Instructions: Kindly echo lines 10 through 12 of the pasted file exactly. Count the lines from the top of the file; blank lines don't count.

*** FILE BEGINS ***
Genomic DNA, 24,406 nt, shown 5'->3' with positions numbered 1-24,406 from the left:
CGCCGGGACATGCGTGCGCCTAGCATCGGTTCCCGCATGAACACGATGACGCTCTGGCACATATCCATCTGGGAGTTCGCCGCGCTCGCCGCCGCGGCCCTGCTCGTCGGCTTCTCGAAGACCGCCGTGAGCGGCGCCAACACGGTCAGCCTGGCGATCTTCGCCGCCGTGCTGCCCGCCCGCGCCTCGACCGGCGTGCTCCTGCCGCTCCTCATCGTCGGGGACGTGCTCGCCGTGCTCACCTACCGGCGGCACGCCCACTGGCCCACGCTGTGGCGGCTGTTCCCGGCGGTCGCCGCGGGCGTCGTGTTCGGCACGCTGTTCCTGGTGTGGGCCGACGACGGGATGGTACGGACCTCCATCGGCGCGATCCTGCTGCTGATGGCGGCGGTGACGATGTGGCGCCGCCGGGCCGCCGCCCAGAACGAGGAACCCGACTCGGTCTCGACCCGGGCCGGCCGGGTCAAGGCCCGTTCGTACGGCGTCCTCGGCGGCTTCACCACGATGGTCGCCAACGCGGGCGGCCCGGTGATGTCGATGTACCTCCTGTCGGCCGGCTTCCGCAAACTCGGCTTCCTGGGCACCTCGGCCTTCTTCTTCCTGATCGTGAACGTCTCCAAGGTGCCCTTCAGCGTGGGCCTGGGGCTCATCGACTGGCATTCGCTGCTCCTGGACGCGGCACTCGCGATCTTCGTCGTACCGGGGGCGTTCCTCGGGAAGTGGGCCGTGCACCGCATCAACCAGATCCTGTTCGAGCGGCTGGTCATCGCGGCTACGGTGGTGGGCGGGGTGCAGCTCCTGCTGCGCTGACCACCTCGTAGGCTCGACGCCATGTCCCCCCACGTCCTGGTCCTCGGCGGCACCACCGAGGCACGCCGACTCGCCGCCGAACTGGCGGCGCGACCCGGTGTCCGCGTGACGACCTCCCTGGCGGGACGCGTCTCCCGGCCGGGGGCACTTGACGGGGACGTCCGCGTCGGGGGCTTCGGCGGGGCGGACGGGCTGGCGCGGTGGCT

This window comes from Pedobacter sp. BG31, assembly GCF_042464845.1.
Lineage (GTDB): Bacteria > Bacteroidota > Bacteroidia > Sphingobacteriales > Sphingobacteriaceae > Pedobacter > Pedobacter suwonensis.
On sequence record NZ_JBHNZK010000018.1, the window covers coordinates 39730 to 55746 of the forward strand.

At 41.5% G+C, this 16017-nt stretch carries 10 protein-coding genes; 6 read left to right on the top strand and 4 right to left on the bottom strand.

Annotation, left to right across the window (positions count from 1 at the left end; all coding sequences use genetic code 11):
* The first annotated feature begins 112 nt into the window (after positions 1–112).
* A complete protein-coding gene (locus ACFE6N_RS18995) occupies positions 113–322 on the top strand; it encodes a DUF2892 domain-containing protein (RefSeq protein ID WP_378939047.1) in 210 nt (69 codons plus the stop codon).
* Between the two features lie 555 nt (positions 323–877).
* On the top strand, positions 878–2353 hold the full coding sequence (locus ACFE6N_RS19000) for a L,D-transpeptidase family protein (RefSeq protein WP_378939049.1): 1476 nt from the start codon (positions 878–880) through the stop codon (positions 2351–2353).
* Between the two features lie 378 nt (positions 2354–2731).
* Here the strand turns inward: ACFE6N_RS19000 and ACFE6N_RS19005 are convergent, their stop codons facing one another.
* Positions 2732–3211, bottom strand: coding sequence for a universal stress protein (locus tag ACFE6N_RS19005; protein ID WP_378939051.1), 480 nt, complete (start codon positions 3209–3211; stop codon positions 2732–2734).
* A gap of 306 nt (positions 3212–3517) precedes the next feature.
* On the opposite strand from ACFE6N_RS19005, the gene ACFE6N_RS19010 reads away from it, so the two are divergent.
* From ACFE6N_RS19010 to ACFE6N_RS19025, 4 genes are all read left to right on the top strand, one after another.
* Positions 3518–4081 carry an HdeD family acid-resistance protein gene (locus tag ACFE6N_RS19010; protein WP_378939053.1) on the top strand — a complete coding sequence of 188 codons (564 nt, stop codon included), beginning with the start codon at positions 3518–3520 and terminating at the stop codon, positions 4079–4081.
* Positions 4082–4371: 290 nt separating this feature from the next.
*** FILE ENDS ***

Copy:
* Between the two features lie 555 nt (positions 323–877).
* On the top strand, positions 878–2353 hold the full coding sequence (locus ACFE6N_RS19000) for a L,D-transpeptidase family protein (RefSeq protein WP_378939049.1): 1476 nt from the start codon (positions 878–880) through the stop codon (positions 2351–2353).
* Between the two features lie 378 nt (positions 2354–2731).